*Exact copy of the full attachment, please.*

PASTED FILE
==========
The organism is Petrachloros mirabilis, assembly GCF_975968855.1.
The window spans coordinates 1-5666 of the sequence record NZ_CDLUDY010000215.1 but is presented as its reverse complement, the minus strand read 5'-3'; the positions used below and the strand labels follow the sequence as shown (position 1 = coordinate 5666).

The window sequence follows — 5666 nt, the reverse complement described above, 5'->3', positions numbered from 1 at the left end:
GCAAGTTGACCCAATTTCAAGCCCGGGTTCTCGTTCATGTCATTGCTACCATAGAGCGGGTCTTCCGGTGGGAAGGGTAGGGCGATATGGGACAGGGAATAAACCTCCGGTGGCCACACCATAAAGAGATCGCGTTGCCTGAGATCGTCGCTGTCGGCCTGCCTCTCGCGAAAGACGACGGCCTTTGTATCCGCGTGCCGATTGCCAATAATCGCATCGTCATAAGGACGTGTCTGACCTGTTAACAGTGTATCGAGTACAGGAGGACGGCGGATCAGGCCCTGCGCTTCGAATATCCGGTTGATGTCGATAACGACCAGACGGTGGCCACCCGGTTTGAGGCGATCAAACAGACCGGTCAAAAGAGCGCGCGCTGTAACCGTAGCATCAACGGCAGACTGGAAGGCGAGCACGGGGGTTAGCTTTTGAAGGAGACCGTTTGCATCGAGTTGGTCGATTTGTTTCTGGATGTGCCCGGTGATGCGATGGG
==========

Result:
The organism is Petrachloros mirabilis, assembly GCF_975968855.1.
The window spans coordinates 1-5666 of the sequence record NZ_CDLUDY010000215.1 but is presented as its reverse complement, the minus strand read 5'-3'; the positions used below and the strand labels follow the sequence as shown (position 1 = coordinate 5666).

The window sequence follows — 5666 nt, the reverse complement described above, 5'->3', positions numbered from 1 at the left end:
GCAAGTTGACCCAATTTCAAGCCCGGGTTCTCGTTCATGTCATTGCTACCATAGAGCGGGTCTTCCGGTGGGAAGGGTAGGGCGATATGGGACAGGGAATAAACCTCCGGTGGCCACACCATAAAGAGATCGCGTTGCCTGAGATCGTCGCTGTCGGCCTGCCTCTCGCGAAAGACGACGGCCTTTGTATCCGCGTGCCGATTGCCAATAATCGCATCGTCATAAGGACGTGTCTGACCTGTTAACAGTGTATCGAGTACAGGAGGACGGCGGATCAGGCCCTGCGCTTCGAATATCCGGTTGATGTCGATAACGACCAGACGGTGGCCACCCGGTTTGAGGCGATCAAACAGACCGGTCAAAAGAGCGCGCGCTGTAACCGTAGCATCAACGGCAGACTGGAAGGCGAGCACGGGGGTTAGCTTTTGAAGGAGACCGTTTGCATCGAGTTGGTCGATTTGTTTCTGGATGTGCCCGGTGATGCGATGGG